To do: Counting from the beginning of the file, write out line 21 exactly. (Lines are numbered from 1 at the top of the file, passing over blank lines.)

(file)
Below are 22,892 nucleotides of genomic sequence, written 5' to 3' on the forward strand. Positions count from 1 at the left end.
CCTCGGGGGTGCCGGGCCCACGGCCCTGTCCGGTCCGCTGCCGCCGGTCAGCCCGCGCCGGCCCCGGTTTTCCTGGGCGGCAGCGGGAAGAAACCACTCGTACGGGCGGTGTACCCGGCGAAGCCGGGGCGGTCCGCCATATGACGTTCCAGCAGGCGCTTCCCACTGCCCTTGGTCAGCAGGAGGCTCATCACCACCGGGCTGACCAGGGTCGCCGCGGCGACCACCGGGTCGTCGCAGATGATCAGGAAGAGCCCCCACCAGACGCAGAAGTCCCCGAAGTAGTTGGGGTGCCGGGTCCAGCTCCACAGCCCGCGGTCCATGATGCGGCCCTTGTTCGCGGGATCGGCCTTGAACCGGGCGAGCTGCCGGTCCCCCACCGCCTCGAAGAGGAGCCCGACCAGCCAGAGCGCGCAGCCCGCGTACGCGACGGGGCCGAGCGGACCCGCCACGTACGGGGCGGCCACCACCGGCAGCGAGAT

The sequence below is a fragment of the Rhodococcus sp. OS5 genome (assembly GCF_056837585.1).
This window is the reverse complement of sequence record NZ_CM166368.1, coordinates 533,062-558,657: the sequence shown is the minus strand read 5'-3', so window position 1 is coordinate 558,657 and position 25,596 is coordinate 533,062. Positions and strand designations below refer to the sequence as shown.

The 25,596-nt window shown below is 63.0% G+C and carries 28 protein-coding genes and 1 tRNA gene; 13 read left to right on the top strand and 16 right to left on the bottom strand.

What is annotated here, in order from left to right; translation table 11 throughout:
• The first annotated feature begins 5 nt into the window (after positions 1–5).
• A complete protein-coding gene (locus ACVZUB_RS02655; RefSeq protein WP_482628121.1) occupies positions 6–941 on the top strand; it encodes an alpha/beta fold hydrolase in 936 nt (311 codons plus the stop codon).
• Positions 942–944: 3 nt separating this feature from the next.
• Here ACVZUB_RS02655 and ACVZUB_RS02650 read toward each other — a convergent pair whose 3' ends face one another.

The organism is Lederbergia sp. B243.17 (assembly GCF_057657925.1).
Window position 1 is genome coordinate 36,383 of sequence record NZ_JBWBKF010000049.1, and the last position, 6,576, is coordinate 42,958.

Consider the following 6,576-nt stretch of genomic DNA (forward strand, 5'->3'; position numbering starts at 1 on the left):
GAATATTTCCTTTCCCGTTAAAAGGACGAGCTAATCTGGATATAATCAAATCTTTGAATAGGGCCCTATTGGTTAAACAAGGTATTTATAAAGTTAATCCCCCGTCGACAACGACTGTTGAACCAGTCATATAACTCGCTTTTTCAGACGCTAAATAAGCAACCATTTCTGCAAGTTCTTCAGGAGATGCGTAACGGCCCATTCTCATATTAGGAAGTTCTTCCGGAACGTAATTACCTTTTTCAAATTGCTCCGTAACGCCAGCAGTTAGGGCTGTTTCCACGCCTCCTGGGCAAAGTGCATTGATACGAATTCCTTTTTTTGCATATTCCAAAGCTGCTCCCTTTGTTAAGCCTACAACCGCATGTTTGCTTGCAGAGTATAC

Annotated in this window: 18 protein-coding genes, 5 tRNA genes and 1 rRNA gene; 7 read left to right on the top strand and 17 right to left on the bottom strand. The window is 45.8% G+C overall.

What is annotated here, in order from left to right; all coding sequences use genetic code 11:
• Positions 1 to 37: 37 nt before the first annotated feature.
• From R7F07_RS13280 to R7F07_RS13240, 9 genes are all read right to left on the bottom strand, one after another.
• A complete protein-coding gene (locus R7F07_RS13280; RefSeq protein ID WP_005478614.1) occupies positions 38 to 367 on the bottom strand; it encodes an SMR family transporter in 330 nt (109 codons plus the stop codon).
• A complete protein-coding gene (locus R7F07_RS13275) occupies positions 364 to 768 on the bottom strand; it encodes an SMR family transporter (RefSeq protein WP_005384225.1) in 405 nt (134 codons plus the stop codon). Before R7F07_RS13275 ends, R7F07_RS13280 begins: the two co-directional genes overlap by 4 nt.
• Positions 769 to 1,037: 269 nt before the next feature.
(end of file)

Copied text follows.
• Positions 769 to 1,037: 269 nt before the next feature.